Matt Thornton was all set to be the scapegoat of this game, and it would be hard to argue it wasn't justified. Our culture might be overeager to focus on, quick, decisive individual failures rather than slow, agonizing collectives ones, but Thornton really made himself rather noticeable by single-handedly putting the go-ahead runner on base, moving him over with a wild pitch, and throwing the RBI double that knocked him in.
But then Nate Jones threw a 8th inning home run to Jeff Francouer to extend the Royals' lead to 3-1. Figuring that in, even if Thornton's actions could be erased, the game would still have been tied at 1. That really directed the focus to the fact that the White Sox only scored one run.
Most of the time, that's not going to be enough.
Certainly not times when the bullpen allows eight runs; or really nine when you consider that the run charged to Humber was inherited, and standing on 1st base with two outs. No, those are the times when it becomes clear that winning was never really an option.
Royals 9, White Sox 1
Philip Humber - 6.2 IP, 4 H, 1 ER, 3 BB, 7 K, 101 pitches - A return to form of sorts, especially with his curveball. Humber struggled a bit with control, but had none of the mistakes up in the zone that marred previous outings.
Eduardo Escobar - 2 for 4, 2B, K - When Escobar has an argument for the best hitting line of the day, it wasn't a particularly good day.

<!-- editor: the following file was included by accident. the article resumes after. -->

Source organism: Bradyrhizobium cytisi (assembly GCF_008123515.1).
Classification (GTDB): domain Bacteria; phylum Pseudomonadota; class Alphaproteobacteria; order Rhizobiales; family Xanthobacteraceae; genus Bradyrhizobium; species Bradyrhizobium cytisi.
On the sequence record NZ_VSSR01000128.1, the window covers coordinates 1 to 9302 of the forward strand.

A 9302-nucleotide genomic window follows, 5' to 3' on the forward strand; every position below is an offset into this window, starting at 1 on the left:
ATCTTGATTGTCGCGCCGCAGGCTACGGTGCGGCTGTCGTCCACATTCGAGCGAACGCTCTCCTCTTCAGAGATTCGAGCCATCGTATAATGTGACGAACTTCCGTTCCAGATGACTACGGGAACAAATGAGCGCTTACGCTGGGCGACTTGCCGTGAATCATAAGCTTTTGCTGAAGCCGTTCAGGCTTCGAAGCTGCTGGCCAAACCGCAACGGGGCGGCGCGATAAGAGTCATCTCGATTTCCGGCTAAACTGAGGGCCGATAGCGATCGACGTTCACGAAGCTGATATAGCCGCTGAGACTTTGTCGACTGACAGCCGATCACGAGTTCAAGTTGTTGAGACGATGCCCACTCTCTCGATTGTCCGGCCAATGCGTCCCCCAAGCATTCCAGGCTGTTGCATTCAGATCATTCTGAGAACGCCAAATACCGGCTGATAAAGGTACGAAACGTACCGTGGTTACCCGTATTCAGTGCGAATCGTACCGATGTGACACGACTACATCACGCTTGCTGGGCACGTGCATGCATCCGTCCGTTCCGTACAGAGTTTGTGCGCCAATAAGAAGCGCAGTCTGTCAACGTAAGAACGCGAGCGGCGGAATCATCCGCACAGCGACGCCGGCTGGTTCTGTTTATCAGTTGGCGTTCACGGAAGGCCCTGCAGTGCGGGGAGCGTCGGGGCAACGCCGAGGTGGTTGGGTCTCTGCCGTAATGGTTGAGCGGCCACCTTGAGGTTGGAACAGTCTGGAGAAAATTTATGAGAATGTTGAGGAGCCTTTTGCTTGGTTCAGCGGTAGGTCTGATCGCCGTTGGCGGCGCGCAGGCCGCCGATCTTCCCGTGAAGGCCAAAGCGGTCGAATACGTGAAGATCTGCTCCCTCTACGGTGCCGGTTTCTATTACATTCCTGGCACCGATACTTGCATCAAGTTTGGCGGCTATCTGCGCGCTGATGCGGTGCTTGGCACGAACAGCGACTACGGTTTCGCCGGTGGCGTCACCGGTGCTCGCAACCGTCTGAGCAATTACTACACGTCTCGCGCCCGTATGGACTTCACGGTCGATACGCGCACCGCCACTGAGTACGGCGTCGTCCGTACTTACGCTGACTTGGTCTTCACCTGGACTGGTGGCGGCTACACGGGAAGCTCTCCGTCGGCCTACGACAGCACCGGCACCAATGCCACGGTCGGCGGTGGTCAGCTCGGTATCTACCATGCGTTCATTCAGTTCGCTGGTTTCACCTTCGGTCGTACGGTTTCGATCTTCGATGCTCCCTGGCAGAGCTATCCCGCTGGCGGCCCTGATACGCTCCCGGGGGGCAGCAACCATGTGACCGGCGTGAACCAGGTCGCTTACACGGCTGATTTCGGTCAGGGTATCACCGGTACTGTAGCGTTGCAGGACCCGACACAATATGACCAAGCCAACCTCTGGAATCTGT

Paul Konerko - 1 for 2, RBI, 2 BB - The single he laced to left was one of the few times a White Sox hitter successfully pulled an inside fastball from Luis Mendoza.
White Sox bullpen - 2.1 IP, 4 H, 8 R, 7 ER, 4 BB, 2 K, HR - Perhaps not their best showing
Luis Mendoza - 5.2 IP, 7 H, ER, 2 BB, 4 K - After starter Danny Duffy left in the 1st inning with an injury, the Sox had an opportunity to feast on the junkballer/long reliever. Instead, he pitched around singles and busted the Chicago hitters inside until the late-inning arms could takeover.
Thornton came in with 2 outs in the 7th inning and a runner on 1st to face Jerome Dyson. Humber had been cruising, but with the Sox nursing a 1-0 lead, Ventura wanted the knockout matchup that was Thornton vs. a lefty hitter who never takes a walk.
Thornton walked Dyson.
I wasn't sure whether to make this the turning point, since the RBI double Thornton gave up in this inning wound up not meaning much. But seeing as the Sox were working on a shutout when Thornton came in, and gave up 9 runs in a little over two innings afterward, perhaps this is as clear as it gets.
Things Would Be Different If...
...Addison Reed didn't have the worst inning of his major league career. Reed stepped in, couldn't spot any of his secondary offerings and ended the day charged with 6 runs in a third of an inning. It's really hard to debate small details when one pitcher takes the game into his hands and flings it off the cliff.
The Sox lost another home series to an opponent with a horrible record. They scored one run in the final two games against a pitching staff with the 3rd worst ERA in the AL. They were shut down by Luis Mendoza, a pitcher kicked out of the Royals' much-maligned starting rotation.
Adam Dunn is back into his old form, Jake Peavy is a Cy Young candidate, Alex Rios is...playable, Alejandro De Aza has an argument to make the All-Star team that no one's going to listen to, and yet they're still three games under .500
Disconcerting, but it's also May, and all the other AL Central teams are pretty much doing the same thing.
Team Record: 16-19, 2.5 GB